An unusually practical post

This year’s twenty weeks of teaching came to a close on Monday night. While I can’t deny that having my Monday evenings (and Sunday afternoons and evenings too) back is very welcome, I’ve enjoyed teaching a great deal this year.

I started teaching with OLL (as it was then- it’s now Lifelong Learning) in 2005. I taught a course on Elizabeth I and another on the Six Wives of Henry VIII. The room I was to teach in didn’t have PowerPoint facilities. It was in the Classics Dept, where I’d studied, and they didn’t use such things there, at least not then. Nor did I have any slides for the ancient projector. I was later informed that I could borrow slides overnight from the Fine Art library but I would have to return them promptly in the morning. This was no use to me was I lived and worked out of town and wasn’t in a position to make a twenty mile round trip detour, within their office hours (not early) and still arrive at work on time. I put pictures on the handouts and printed them in colour (at my expense- the office would only do black and white). It was just about enough.

PowerPoint was soon available in all the rooms- the university deciding the upgrade was needed, thankfully. Much as people lambast “death by PowerPoint” I can assure you that it’s a much slower and less colourful death without it. I’m actually very fond of PowerPoint, although there is a certain skill to using it. I hope I’ve if not mastered it, at least become proficient. I’ve certainly learned from my mistakes.

Gillian’s Top PowerPoint* Tips

Some of these will be more relevant to those teaching historical topics but most are universal.

  • Simple designs are best. I tend to use plain white backgrounds with an ornament in the upper right and left-hand corners or a pale, graduated background colour. Avoid patterned backgrounds, flashing text, fancy transitions, overly bright colours. It’s the content of the slide that’s important, not the slide itself. That said, don’t be afraid to use the occasional flourish.
  • Keep the text to a minimum. I used to be guilty of putting loads of text on slides. This not only creates more work for you but it’s boring. Your audience will stop listening to you and read the text instead and if they do that, your presence is rendered pointless. Why not just email it to them and have done? Useful text on slides: names, dates, quotations. Don’t be tempted to fill all the space.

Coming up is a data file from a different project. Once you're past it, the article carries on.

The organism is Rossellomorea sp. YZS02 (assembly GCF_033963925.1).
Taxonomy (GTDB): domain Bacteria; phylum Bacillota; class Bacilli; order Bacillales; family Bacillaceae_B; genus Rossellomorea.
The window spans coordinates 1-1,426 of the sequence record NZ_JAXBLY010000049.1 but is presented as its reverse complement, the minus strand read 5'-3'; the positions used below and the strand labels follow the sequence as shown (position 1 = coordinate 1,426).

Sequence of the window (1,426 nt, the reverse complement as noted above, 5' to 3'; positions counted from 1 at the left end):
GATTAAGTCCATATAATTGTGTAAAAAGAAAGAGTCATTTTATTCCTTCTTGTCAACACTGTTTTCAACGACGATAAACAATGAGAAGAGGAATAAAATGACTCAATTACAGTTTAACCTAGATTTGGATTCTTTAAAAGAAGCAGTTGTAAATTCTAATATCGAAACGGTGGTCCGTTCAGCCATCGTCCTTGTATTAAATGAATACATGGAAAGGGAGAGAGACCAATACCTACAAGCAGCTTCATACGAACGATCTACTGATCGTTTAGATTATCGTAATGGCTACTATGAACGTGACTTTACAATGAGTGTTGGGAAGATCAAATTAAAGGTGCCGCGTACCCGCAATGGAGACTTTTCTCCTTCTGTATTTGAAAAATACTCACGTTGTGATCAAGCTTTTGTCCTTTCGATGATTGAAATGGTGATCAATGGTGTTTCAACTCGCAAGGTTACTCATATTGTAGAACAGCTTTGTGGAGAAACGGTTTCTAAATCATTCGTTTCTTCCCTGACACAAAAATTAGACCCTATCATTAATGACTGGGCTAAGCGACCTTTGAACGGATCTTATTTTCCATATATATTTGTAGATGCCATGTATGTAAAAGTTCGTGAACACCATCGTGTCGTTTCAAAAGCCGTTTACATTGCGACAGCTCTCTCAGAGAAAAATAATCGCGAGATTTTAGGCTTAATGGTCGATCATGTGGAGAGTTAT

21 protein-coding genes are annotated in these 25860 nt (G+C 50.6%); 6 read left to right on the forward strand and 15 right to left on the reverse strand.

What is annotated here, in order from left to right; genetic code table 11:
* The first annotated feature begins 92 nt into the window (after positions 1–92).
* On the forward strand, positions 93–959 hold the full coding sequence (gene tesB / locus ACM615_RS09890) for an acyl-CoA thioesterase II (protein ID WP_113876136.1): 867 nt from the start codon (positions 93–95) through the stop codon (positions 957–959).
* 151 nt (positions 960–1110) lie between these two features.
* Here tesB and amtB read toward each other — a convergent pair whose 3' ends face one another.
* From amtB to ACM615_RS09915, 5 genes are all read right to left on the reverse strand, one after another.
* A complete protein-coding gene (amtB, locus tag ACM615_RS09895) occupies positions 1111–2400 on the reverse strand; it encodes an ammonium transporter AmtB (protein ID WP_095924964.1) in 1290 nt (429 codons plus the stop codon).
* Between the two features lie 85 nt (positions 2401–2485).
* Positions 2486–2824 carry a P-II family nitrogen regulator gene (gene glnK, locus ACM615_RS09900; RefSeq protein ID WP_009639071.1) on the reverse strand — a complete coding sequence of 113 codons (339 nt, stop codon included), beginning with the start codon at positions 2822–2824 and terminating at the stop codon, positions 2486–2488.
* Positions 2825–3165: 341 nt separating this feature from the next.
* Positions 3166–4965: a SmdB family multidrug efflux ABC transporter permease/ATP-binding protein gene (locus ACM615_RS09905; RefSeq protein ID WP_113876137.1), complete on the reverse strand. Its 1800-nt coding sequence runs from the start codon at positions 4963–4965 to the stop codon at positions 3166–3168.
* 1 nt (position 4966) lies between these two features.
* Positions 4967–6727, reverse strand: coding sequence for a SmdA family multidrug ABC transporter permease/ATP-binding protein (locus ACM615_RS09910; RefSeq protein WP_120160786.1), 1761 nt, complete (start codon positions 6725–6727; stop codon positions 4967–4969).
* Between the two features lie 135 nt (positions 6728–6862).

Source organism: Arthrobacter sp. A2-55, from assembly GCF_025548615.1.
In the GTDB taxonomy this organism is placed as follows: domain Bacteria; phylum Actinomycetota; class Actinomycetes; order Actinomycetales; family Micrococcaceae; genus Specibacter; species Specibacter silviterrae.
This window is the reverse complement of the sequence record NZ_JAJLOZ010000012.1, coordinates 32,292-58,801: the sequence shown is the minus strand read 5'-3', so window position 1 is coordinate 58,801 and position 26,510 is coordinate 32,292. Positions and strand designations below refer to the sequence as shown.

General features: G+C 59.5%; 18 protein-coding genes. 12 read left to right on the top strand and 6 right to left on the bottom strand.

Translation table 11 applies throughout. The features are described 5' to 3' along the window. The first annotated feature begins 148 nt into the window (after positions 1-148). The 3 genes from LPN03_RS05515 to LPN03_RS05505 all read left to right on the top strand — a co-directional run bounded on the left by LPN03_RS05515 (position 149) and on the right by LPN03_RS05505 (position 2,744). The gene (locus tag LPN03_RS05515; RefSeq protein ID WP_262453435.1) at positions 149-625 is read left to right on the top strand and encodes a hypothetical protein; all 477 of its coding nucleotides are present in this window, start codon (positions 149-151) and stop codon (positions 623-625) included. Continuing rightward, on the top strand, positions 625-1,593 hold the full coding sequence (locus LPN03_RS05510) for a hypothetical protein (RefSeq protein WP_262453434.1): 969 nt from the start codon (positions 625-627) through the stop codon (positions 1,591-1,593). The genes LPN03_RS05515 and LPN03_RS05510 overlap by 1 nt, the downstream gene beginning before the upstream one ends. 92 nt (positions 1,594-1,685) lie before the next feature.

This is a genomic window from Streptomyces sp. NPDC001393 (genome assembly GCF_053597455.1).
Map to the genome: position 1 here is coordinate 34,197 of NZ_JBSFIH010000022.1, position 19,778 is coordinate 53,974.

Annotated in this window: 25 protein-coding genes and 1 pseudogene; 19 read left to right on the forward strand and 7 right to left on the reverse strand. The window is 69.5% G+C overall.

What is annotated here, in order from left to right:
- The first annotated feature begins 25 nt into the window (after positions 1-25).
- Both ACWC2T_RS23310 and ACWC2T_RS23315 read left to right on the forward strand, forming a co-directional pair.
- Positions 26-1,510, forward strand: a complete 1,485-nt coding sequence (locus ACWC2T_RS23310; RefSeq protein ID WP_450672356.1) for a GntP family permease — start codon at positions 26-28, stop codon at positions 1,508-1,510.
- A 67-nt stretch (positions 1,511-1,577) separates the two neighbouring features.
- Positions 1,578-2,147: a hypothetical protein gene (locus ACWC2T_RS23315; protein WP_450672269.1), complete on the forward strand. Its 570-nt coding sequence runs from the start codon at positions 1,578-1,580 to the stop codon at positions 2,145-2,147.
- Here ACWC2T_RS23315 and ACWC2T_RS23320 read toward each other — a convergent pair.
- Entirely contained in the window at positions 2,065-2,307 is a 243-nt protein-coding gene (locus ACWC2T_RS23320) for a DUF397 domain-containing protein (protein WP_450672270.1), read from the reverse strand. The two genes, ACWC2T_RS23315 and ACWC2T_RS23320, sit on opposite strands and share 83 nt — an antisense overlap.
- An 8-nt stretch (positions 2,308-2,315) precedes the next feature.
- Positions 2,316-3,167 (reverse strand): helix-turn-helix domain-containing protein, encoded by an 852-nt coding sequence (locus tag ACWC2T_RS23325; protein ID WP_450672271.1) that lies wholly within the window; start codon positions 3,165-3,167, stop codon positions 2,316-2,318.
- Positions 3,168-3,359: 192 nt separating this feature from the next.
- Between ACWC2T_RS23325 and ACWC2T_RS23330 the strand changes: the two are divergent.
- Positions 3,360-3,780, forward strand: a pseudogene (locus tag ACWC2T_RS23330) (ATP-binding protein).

• Lead the presentation, don’t be led by it. Anyone can delivery a prepared talk, the skill is in responding to your audience. I try to encourage participation and discussion and sometimes this means that it’s better to skip ahead in response to something a student brings up, or even to skip back to a previous slide. Don’t be afraid to take the few seconds to find the right slide to facilitate further discussion.
  • Choose your images thoughtfully. There are a plethora of images for some of my classes (e.g. Cleopatra, Henry VIII, Marie Antoinette). Be a little savvy in choosing the ones you want to use. My students don’t need to see every painting of Elizabeth I I can lay my electronic hands on. Pick ones that back up your point (the Armada propaganda portraits), are chronologically relevant (the earliest surviving portrait- the Lady Elizabeth at thirteen years old) or interesting in their own right (the Sieve Portrait). These images invite discussion but help to keep it from veering off at tangents. If relevant, use non-contemporary images, just remember tell your students when the image was created- it’s not always obvious!
  • Use the notes facility in PowerPoint. You don’t necessarily want to read from this while delivering your presentation but having the notes there will make life much easier if you revisit the presentation at a later date. Don’t underestimate your ability to forget the significance of a certain picture or the year someone was born. I prefer to use paper notes when delivering the class but these can be difficult to match to slides later. Also, in my case, they can just be difficult to find later.

*Initially I used OpenOffice’s presentation software which does the job nicely and for free. I’m sure there are several alternatives which have more or less the same functionality as PowerPoint. I really like Microsoft Office though. Sorry.

Do you use presentation software? What tips would you give?

2 thoughts on “An unusually practical post

  1. Helen

    These are great tips, particularly about using the notes facility, which I usually just ignore. My tip is not so much about the presentation software but about choosing your screensaver carefully. Imagine that after your presentation people ask you questions, and while you are giving them insightful and intelligent answers your screensaver kicks in. Do you want this to be, say, shooting stars? Or a slide show of you and all your friends and family looking drunk and stupid? Be warned, I have seen this happen!

    1. Gillian Post author

      That’s a good point. I don’t use a screensaver at the moment but I did once fail to turn on the the plug point so half way through the class my laptop battery died, it went into hibernation and it took about ten slow minutes to get it back on again.

      I also had a student tell me I should get to class earlier so that when he arrived he wouldn’t need to look at anything that was on my desktop as it was clear there were things I’d rather they didn’t see. I can only think that he assumed the “Harlots book” folder was not historical research and writing but something altogether more sinister. He hinted that there were photos on screen though which was a little odd as the only visible photos were innocuous landscapes used as a background.


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